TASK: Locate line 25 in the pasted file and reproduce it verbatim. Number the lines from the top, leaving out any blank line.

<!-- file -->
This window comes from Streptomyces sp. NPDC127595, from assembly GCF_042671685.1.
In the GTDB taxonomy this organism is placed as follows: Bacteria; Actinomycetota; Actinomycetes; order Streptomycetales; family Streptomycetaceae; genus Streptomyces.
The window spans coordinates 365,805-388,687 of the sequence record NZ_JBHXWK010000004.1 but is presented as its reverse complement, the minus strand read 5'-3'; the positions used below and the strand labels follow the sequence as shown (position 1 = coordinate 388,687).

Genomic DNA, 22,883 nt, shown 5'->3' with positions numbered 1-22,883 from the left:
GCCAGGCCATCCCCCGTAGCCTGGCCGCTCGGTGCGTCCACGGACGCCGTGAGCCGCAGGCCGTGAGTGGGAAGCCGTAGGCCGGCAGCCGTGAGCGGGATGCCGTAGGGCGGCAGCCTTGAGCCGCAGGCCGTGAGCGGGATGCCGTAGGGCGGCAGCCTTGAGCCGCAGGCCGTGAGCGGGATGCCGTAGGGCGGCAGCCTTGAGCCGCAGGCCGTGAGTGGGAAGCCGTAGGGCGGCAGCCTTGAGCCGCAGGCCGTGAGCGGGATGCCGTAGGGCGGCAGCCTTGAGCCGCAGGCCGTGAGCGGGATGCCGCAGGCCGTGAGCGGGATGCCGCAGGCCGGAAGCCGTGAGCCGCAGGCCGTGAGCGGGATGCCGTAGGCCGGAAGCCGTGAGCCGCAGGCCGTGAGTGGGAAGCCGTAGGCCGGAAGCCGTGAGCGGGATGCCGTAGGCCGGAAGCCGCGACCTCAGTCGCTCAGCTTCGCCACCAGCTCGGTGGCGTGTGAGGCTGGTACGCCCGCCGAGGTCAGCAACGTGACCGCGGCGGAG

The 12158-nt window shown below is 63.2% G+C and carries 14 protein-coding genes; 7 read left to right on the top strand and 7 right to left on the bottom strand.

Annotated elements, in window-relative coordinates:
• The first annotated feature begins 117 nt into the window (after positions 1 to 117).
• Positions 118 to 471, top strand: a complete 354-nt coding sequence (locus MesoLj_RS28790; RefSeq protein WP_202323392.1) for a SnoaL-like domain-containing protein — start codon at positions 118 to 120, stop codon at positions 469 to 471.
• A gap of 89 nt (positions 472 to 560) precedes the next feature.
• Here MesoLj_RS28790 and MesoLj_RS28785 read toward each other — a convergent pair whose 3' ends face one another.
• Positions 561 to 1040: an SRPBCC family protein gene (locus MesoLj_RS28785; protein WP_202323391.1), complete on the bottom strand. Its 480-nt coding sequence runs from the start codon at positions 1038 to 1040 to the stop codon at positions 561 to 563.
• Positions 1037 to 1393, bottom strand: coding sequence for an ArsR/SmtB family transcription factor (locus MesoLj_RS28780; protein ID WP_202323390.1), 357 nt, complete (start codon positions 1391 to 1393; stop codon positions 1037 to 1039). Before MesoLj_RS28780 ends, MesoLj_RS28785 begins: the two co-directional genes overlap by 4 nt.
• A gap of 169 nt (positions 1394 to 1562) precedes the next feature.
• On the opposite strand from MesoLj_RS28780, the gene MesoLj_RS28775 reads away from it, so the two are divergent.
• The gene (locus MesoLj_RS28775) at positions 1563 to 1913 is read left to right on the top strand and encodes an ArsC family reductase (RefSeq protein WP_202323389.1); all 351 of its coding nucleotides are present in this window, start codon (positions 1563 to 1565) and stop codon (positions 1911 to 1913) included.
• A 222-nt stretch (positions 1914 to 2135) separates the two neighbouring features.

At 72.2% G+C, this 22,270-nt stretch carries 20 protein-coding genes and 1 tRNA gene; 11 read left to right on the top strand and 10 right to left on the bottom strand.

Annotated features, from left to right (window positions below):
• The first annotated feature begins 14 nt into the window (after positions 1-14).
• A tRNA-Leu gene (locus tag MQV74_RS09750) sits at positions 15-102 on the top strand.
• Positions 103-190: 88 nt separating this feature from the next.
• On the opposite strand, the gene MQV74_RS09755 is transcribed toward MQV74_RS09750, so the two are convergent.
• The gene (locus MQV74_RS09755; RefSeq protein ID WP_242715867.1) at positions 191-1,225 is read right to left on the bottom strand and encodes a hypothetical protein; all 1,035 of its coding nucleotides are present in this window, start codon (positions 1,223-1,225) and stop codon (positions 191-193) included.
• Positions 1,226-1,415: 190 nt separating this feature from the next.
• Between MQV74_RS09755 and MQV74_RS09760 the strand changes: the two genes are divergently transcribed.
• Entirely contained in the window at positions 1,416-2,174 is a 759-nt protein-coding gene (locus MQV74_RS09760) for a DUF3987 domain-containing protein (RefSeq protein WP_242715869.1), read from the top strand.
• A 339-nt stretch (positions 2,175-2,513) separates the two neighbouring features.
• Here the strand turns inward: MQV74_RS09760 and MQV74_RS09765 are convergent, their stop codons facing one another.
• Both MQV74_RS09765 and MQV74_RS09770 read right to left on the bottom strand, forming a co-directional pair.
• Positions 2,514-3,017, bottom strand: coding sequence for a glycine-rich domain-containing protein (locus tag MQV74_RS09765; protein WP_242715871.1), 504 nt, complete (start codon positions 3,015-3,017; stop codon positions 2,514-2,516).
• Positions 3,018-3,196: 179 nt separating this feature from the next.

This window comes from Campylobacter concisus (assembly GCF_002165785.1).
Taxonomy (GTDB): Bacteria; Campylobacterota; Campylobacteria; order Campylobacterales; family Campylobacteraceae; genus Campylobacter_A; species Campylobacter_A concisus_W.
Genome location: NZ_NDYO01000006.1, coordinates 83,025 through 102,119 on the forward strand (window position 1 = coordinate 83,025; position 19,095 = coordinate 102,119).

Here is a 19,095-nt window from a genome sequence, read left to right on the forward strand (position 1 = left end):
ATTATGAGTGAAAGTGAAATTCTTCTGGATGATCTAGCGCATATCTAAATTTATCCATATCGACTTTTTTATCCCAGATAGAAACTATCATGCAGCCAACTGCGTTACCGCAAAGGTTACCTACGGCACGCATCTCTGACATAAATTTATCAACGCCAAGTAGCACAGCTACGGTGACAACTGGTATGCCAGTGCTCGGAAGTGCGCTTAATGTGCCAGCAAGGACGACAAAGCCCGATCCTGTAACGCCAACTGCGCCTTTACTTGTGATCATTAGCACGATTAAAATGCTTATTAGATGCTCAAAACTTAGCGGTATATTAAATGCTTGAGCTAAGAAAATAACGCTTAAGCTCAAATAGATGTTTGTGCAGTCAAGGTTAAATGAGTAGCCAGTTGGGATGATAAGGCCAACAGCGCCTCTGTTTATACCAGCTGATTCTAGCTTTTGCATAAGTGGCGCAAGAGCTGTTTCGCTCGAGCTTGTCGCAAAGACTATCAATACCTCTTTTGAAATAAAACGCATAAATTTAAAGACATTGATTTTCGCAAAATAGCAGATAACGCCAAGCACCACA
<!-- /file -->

• Positions 1,226-1,415: 190 nt separating this feature from the next.